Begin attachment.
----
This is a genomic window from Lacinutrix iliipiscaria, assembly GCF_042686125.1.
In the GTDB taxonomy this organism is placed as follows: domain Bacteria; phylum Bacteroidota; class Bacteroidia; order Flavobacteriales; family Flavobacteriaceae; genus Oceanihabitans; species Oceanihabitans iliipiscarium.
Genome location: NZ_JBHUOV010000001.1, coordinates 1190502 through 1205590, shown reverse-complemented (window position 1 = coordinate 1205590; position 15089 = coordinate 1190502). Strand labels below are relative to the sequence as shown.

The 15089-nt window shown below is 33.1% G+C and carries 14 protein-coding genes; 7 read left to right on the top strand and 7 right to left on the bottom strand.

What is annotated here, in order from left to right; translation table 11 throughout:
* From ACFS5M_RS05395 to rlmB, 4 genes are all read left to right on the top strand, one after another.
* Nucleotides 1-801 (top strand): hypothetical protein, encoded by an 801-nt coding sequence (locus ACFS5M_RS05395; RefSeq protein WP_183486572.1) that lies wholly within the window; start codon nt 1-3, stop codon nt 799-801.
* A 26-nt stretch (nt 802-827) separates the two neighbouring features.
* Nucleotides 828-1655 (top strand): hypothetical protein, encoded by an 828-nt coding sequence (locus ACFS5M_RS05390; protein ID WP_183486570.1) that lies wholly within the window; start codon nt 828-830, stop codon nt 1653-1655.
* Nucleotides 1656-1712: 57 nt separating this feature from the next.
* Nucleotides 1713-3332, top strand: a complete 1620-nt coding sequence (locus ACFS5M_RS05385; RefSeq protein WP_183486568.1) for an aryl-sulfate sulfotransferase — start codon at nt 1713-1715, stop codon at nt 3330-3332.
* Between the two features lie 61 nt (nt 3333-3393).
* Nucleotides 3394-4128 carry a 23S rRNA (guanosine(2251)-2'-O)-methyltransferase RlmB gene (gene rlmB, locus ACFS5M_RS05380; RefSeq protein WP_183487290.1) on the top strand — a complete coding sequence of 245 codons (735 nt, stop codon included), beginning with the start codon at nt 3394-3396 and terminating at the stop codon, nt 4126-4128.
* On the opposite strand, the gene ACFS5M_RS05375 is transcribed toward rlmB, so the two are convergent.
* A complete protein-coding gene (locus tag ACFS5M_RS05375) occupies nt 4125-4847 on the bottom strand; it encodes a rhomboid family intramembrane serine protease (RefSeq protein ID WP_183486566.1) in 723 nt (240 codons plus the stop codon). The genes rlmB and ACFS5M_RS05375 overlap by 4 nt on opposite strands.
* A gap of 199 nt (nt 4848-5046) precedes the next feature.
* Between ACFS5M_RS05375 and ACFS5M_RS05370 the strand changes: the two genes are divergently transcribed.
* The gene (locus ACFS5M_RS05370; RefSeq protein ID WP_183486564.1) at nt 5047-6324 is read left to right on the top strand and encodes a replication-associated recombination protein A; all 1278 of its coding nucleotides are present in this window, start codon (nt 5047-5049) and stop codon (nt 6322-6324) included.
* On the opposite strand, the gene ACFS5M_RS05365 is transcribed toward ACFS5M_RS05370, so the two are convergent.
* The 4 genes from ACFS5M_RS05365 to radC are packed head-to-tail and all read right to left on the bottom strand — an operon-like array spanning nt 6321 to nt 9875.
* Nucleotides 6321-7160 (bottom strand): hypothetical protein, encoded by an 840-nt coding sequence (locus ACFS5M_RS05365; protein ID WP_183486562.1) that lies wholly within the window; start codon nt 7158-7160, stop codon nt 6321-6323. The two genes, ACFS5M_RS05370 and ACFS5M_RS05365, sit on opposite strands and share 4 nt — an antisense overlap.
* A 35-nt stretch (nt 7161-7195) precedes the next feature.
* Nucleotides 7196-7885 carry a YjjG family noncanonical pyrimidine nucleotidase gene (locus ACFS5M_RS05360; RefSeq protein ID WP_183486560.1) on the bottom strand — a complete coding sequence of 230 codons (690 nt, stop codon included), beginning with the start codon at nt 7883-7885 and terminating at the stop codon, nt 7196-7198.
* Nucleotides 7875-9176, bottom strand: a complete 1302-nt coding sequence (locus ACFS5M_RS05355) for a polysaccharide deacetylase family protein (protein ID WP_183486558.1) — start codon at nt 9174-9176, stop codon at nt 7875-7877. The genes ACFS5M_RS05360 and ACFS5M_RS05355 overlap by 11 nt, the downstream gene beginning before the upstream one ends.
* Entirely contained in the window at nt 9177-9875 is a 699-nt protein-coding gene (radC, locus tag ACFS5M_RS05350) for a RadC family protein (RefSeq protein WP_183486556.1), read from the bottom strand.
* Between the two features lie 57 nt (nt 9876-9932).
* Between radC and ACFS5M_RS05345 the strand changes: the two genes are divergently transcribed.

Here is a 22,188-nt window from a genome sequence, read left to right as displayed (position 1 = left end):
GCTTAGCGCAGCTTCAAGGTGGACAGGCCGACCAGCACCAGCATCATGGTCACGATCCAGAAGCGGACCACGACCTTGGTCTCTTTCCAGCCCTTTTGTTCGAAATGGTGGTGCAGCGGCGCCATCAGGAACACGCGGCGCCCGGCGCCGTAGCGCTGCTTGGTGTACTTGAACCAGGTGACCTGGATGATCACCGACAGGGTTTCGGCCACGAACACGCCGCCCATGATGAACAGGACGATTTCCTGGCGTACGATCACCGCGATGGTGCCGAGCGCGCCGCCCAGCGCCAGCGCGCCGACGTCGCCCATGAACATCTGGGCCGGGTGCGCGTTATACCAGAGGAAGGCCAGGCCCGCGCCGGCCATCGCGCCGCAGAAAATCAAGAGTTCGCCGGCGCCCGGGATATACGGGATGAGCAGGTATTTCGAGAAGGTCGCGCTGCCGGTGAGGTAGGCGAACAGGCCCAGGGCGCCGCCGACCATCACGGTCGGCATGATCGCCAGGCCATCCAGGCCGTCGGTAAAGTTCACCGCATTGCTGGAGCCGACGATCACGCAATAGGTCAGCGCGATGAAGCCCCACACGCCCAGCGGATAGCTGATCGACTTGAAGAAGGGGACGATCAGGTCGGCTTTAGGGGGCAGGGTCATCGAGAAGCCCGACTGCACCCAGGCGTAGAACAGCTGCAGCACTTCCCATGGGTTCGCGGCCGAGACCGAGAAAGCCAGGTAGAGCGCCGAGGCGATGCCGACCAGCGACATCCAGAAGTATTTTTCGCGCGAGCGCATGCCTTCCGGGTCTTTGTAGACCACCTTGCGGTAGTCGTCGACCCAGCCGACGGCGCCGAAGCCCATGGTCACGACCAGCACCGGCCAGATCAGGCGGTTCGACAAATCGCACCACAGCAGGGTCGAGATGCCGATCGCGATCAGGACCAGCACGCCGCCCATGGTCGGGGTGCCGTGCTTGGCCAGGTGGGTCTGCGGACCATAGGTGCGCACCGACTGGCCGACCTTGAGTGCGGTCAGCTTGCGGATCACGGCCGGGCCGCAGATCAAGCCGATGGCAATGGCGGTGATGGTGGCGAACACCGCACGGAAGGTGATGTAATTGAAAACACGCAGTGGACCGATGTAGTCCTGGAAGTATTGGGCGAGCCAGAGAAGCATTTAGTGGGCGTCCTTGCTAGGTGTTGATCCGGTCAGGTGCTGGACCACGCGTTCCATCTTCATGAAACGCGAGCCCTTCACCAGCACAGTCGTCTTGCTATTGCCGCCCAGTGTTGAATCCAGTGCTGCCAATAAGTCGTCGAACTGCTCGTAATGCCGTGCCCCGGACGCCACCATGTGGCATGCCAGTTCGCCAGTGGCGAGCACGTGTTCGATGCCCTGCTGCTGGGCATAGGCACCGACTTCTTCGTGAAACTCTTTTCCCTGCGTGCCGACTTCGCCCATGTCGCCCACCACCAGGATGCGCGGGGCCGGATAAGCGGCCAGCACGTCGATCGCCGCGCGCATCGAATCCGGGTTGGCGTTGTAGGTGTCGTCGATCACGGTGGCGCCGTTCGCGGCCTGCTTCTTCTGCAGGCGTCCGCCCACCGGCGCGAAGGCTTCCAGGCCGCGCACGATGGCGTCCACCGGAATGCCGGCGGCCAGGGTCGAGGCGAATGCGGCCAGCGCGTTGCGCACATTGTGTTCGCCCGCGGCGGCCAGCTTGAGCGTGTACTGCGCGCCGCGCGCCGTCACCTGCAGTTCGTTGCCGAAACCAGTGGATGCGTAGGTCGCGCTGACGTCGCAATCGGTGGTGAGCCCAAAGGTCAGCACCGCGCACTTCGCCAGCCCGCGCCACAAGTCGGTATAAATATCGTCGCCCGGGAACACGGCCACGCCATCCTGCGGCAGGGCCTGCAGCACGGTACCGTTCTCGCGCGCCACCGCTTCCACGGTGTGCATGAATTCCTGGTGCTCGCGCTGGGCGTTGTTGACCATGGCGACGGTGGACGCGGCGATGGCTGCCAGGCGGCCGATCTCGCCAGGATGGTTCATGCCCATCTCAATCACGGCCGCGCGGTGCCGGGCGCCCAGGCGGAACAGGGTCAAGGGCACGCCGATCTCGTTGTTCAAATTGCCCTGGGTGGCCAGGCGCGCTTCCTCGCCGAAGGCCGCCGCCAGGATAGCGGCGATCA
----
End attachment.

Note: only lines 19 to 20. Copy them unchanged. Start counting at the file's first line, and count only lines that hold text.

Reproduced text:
* On the opposite strand, the gene ACFS5M_RS05365 is transcribed toward ACFS5M_RS05370, so the two are convergent.
* The 4 genes from ACFS5M_RS05365 to radC are packed head-to-tail and all read right to left on the bottom strand — an operon-like array spanning nt 6321 to nt 9875.